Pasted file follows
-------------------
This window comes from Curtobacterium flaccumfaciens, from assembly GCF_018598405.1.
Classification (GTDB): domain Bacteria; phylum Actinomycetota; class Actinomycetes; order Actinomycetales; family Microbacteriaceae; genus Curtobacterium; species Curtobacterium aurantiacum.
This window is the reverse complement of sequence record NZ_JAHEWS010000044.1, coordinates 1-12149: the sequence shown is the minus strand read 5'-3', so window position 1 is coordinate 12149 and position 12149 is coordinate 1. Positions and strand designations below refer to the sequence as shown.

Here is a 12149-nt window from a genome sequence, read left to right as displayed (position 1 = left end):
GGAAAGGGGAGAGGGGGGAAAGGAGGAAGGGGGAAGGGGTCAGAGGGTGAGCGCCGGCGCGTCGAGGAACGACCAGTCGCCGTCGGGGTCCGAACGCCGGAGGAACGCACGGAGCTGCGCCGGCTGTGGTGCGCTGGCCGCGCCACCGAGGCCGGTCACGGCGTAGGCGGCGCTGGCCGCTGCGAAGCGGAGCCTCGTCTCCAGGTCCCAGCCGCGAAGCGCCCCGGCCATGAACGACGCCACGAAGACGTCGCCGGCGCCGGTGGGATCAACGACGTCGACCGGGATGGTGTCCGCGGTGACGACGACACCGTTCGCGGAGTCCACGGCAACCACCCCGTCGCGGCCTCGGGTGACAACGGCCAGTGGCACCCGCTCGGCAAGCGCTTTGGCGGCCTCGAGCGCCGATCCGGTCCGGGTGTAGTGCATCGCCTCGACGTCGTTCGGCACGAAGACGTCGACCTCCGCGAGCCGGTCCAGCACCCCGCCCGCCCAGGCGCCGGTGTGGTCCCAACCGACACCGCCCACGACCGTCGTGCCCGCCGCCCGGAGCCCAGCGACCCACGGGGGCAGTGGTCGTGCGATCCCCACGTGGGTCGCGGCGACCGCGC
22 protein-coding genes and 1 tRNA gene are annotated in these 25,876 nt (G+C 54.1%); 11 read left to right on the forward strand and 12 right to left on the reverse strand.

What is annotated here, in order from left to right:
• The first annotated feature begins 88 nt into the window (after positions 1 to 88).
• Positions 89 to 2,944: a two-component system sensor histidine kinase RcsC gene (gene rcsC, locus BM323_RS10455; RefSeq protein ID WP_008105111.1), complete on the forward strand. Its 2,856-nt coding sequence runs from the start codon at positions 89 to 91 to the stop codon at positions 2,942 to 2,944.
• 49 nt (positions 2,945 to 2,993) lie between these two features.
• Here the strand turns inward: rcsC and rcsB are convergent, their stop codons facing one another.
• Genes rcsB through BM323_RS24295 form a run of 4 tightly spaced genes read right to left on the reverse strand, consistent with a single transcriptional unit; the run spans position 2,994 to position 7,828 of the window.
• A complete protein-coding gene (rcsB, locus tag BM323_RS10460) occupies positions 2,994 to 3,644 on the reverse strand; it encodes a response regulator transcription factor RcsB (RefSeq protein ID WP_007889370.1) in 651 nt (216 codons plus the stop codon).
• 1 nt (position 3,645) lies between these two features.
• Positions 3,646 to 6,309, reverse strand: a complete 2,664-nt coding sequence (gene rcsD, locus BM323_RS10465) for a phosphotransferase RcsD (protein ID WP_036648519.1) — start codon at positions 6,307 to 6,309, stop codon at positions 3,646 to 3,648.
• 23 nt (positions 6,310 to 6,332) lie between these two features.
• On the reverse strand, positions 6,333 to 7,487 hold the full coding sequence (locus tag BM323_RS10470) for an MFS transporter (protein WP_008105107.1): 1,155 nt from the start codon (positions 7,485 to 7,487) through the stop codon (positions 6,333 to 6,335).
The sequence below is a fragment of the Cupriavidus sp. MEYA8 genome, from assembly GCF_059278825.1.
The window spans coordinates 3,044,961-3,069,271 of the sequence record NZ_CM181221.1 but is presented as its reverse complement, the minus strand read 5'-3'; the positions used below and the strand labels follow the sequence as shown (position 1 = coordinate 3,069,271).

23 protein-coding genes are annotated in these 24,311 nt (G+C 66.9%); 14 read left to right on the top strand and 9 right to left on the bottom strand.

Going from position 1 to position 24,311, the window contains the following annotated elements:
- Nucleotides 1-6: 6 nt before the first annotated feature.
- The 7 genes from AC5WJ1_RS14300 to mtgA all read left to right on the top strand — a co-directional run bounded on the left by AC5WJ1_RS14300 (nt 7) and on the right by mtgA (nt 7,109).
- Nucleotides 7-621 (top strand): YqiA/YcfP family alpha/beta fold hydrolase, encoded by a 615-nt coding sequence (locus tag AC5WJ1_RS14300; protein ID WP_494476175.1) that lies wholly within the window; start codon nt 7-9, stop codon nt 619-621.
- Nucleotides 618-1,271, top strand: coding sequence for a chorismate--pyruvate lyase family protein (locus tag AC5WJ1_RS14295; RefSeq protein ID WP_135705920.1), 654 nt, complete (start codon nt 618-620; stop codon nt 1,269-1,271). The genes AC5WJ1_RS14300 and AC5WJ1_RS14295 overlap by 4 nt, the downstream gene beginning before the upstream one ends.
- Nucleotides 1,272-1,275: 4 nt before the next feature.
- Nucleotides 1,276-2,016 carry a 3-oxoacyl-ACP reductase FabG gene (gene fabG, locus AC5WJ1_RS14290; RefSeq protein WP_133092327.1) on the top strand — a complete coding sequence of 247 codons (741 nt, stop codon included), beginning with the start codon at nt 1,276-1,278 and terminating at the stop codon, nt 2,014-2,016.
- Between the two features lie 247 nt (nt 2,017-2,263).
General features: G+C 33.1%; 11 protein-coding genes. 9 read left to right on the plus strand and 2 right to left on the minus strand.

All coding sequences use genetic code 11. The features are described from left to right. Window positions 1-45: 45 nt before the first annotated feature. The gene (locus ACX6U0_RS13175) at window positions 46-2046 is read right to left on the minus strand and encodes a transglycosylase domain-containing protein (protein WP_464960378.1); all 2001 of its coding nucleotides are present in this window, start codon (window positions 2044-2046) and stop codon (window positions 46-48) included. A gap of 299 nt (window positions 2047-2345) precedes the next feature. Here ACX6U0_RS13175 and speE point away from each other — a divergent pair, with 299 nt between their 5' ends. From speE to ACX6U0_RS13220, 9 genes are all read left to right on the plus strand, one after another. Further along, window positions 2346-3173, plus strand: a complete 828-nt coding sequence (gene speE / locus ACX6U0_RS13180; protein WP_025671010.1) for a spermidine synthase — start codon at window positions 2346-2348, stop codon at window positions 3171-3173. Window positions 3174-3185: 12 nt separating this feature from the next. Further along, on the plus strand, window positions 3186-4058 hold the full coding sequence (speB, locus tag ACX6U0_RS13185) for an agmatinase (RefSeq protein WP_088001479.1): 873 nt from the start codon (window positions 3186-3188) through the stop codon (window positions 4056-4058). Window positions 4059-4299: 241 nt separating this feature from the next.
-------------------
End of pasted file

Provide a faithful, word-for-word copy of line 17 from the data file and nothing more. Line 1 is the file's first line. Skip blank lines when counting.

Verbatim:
• On the reverse strand, positions 6,333 to 7,487 hold the full coding sequence (locus tag BM323_RS10470) for an MFS transporter (protein WP_008105107.1): 1,155 nt from the start codon (positions 7,485 to 7,487) through the stop codon (positions 6,333 to 6,335).